Questions

What are the key elements you take into consideration before choosing to work with a production house for videos?

Elements such as.The Team, Price, Portfolio, Recommendations, Website, Online Presence,... read more

Jef Lippiatt
Jef LippiattOwner at Startup Chucktown
I think reputation and online presence go hand-in-hand. In this day and age if the production house is not posting work on social media (Youtube, Instragram, Vine, Vimeo and their own website) maybe stay clear.Also pick a company that is aligned to your goal. Do you want creative control or are you willing to let them handle it? Many creative agencies that are top producers will want the ability to develop their own concept.However, if you have a specific concept and script and actors in mind you need to go with an agency that is setup more for shooting and editing.I would say that recommendations are always key (at least when they come from people you trust). Online reviews are helpful, but I would prioritize a recommendation from a trusted business partner or client first. Always review the website and content of previous videos (even when recommended to ensure they align with your goals as well).
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Questions

What are the mistakes to avoid when starting an online business?

Jef Lippiatt
Jef LippiattOwner at Startup Chucktown
Number 1 I've heard from others and experienced myself.Expecting customers will just show up because you are open for business...
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Questions

Do I sell my product to someone else to resell?

Hi there, So I know this girl who is a well known in Sydney and Australia and has a lot of traffic... read more

Gwendolyn Kestrel
Gwendolyn KestrelDigital Analyst at seoWorks
I absolutely agree with Steve. If you've done your pricing correctly to cover your materials, labor, overhead (time spent ordering supplies, marketing, etc.) then you'll have a fair price set and won't have to worry about how resellers price your goods.So, I also suspect that your items are under-charged right now.Wholesale is a great way for a scale-able business to establish a steady income without having to worry as much about advertising, shipping, etc.
Steve Osborne
Steve OsborneOwner at Smarthinking
HannahBefore you do anything, I suggest you take a long, hard look at your pricing structure. 11.90 profit, purely what I make on shirt not including my labourI'm not sure you grasp the meaning of the word profit. If I read you correctly, selling at $35, you get $12 for making a shirt. Meaning $23 goes in materials and overheads. I'm guessing each shirt takes minimum 2 hours to manufacture, using machinery you've provided. If that is roughly correct, you're making $6/hour as wages and zero profit. Depending on how much you value your time, I suggest your wholesale price should be $135. That's just to cover wages, and still there's no profit.Forgive me for being deliberately flippant, but your figures reveal a serious issue that needs to be addressed before you settle on a wholesale price to your friend. If she sells them for what they're probably worth – say $125 – you're going to be seriously out of pocket within a week.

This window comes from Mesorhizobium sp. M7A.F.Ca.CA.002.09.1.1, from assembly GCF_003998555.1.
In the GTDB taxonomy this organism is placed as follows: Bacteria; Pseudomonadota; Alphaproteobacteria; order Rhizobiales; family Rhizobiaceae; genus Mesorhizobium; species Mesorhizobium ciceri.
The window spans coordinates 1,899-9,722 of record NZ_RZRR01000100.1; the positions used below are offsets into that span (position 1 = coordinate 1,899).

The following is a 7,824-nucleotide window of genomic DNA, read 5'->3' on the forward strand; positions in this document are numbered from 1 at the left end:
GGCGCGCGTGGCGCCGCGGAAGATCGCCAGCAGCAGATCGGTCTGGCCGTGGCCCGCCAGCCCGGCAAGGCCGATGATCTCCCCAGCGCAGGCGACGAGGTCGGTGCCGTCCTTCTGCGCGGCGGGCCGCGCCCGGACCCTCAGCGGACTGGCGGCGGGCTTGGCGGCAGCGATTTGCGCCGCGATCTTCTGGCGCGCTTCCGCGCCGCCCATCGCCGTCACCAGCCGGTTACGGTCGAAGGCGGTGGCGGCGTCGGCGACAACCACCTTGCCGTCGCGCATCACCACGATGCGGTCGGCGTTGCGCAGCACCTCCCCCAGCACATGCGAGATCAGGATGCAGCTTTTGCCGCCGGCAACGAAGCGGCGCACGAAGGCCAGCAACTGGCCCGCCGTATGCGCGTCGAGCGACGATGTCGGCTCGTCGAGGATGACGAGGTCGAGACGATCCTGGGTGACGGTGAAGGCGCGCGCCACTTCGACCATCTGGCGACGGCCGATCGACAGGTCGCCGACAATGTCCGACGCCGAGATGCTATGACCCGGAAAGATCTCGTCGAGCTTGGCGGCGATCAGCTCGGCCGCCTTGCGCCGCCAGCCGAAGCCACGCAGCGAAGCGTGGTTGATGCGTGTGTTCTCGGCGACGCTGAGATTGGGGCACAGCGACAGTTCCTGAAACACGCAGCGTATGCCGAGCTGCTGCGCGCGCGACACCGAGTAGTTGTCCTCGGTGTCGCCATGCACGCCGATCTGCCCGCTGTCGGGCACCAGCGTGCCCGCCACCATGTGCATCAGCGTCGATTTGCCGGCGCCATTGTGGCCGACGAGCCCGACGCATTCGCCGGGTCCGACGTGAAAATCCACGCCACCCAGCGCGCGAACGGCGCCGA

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Questions

Should we add a new domain to our current site or create a new one?

Hi guys, was hoping for a little advice on creating an additional or 'sister' website. We currently... read more

Hi,I personally think the decision would be very subjective. I am hoping my pointers below will help,1. Creating a new site is a hardwork from SEO perspective, it does help by having the site is a sister site.On the other hand, a 'sister' site with reference to the other successful website shows the business is growing and as we all know, people like to be involve with successful business.From SEO site, tho it is hardwork, it will be paid off, where having more than 1 strong websites is very advantages as they can support each other.2. Pointing a new domain to a existing cart, I'd say a faster to boost the new 'domain' and getting the new products off the ground since they will be in your existing successful website.From SEO perspective, I think you won't gain as much as another new site.From customer perspective, they may see another product in the shop instead of new business.Hope that helps,AdityaWeb Design Melbourne
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Questions

Is eBay shipping emails via MailChimp a normal practice?

Hi, I have a large eBay store and wish to send shipping emails via Mailchimp to help with info and... read more

Asked by:
Peter Jones
Peter Jones Founder at LinkSmart
Tim DaviesOwner at ZELLIS
Hi Peter. There's nothing to stop you communicating with eBay buyers via MailChimp, providing it is directly related to the transaction itself. However the eBay User Agreement and Spam Act 2003 both prohibit you adding other eBay members' contact details to your off-eBay database for marketing purposes unless they opt-in (after you have invited them once and once only). Even if you use MailChimp to communicate with your eBay buyers, make sure you use eBay Messages for any dialogue relating to the transaction which eBay can then use to assist you in the event a transaction turns sour. When it comes to Seller Protection, eBay will not acknowledge or rely on communications which they cannot verify within their system.Hope that helps.Tim
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Questions

How can I take my service online?

I am a business broker. Thank you! read more

Asked by: